Not to be totally negative in his outlook, Krugman assured us we are a nation which has the capability of coming through this, yet he fears there is a lack of political consensus about the things that need to be done to insure that strength.
Asserting that he occupies what used to be the center in American politics, he pointed out the disparaging fact that there is no center in Congress anymore. The Democrats are pretty much where they've politically always been, and the GOP has taken to the far right.
When asked what he thought the key issues would be in 2004 for the strength of Democrats, he stated he believed it would come down to foreign policy. The economy would be a fairly neutral issue because people generally believe what they choose to believe about economic news and the deficit is "hard to explain" to people. He mentioned that the environment might be another issue of strength for the Democrats in 2004.
He fully believes the all the stops will be pulled out for this upcoming election.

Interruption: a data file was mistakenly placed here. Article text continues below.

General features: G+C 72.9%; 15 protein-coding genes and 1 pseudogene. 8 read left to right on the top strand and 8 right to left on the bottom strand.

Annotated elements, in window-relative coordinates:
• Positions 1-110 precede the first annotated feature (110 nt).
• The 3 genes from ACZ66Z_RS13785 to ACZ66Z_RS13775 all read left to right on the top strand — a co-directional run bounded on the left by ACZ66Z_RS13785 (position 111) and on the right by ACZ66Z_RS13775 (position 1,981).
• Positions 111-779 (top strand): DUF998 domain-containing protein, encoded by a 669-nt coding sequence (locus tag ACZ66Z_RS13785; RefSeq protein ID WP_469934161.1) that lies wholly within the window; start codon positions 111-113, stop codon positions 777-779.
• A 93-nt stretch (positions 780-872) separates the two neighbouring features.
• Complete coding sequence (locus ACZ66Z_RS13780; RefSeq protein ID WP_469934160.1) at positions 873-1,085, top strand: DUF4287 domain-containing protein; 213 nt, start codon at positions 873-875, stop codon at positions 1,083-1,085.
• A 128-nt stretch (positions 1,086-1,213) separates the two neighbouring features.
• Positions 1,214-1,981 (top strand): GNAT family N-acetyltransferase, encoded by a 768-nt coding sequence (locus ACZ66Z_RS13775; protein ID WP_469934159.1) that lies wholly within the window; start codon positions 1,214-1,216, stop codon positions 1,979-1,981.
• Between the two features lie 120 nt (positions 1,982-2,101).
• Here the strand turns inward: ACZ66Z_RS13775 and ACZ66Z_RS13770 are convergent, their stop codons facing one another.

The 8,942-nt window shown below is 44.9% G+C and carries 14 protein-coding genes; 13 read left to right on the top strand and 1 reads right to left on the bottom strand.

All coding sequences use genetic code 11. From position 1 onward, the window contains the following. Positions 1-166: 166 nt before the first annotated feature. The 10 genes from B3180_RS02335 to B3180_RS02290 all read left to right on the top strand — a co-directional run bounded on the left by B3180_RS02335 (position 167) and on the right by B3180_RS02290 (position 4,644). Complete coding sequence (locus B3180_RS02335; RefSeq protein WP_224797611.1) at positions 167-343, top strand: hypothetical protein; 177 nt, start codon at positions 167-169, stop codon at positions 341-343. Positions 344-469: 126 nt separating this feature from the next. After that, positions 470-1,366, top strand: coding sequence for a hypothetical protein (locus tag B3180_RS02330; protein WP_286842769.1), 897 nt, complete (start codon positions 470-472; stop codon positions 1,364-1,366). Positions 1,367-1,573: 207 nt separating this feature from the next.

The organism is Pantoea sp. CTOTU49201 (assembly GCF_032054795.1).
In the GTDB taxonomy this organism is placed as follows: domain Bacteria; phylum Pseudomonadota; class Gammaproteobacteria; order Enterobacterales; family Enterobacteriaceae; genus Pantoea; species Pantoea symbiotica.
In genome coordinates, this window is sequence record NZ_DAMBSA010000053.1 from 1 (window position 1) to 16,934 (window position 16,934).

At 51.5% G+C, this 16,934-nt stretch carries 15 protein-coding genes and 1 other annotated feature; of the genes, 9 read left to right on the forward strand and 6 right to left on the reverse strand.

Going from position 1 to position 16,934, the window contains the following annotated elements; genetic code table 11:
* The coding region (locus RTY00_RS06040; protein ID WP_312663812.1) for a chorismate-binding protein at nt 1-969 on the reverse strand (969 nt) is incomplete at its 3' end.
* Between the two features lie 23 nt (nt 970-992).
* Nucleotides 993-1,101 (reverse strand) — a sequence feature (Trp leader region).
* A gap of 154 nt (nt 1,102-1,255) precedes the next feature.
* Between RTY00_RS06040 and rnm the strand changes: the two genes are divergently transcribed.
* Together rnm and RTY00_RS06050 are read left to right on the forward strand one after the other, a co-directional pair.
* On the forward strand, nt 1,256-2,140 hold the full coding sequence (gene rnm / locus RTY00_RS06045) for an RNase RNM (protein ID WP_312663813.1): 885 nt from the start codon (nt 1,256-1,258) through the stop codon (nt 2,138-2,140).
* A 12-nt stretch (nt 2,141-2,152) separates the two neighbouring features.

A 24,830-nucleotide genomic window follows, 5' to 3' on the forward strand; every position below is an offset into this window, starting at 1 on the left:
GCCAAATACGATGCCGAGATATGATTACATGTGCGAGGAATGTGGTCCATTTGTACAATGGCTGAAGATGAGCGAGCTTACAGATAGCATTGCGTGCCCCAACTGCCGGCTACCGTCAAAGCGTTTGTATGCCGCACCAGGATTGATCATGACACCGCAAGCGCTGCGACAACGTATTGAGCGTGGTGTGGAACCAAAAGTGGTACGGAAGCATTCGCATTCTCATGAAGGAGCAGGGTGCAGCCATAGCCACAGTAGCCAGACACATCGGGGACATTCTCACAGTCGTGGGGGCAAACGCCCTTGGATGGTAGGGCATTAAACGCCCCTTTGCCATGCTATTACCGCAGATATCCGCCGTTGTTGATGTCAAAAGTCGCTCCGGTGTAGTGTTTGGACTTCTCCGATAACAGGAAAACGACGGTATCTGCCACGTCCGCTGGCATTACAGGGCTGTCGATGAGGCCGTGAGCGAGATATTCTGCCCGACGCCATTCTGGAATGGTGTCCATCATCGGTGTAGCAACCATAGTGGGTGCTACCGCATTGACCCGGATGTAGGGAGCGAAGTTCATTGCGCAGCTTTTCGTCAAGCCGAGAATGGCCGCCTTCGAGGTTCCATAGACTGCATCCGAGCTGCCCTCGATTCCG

Fasten your seat belts.
Toward the end, Prof Krugman said he'd like to mention something positive about a particular Republican...
Michael Bloomberg. He praised him for nearly all he's done so far because he believes that Mayor Bloomberg is practicing
honest and responsible politics..even though it has brought him a (whopping) 30% approval rating.
These final thoughts are mine as I come away from Professor Krugman's speech:
Perhaps responsible governing is not going to win you popularity..or elections. Would we want our progressive politicians to sell our souls for votes and poll ratings? That's a tough question. Who will save our political souls if they must be sold in order for the political saviors to win?
What's wrong with politics in America?